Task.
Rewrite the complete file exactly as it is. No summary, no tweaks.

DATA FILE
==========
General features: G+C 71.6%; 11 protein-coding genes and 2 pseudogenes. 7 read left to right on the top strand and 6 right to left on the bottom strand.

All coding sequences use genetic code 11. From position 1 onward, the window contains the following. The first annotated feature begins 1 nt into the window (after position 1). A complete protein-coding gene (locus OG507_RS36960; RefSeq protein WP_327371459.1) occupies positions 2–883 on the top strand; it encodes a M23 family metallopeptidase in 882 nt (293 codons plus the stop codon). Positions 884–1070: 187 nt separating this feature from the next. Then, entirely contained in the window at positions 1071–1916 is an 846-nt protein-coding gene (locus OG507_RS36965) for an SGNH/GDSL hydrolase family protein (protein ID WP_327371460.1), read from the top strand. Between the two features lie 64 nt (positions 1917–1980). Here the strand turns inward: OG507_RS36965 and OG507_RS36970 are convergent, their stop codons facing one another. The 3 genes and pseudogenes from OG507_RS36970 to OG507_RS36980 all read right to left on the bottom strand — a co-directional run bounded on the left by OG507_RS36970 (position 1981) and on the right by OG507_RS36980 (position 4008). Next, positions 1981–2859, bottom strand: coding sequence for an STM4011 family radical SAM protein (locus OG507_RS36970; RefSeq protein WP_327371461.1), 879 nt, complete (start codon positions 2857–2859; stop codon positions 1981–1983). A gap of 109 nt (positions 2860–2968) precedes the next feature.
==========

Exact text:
General features: G+C 71.6%; 11 protein-coding genes and 2 pseudogenes. 7 read left to right on the top strand and 6 right to left on the bottom strand.

All coding sequences use genetic code 11. From position 1 onward, the window contains the following. The first annotated feature begins 1 nt into the window (after position 1). A complete protein-coding gene (locus OG507_RS36960; RefSeq protein WP_327371459.1) occupies positions 2–883 on the top strand; it encodes a M23 family metallopeptidase in 882 nt (293 codons plus the stop codon). Positions 884–1070: 187 nt separating this feature from the next. Then, entirely contained in the window at positions 1071–1916 is an 846-nt protein-coding gene (locus OG507_RS36965) for an SGNH/GDSL hydrolase family protein (protein ID WP_327371460.1), read from the top strand. Between the two features lie 64 nt (positions 1917–1980). Here the strand turns inward: OG507_RS36965 and OG507_RS36970 are convergent, their stop codons facing one another. The 3 genes and pseudogenes from OG507_RS36970 to OG507_RS36980 all read right to left on the bottom strand — a co-directional run bounded on the left by OG507_RS36970 (position 1981) and on the right by OG507_RS36980 (position 4008). Next, positions 1981–2859, bottom strand: coding sequence for an STM4011 family radical SAM protein (locus OG507_RS36970; RefSeq protein WP_327371461.1), 879 nt, complete (start codon positions 2857–2859; stop codon positions 1981–1983). A gap of 109 nt (positions 2860–2968) precedes the next feature.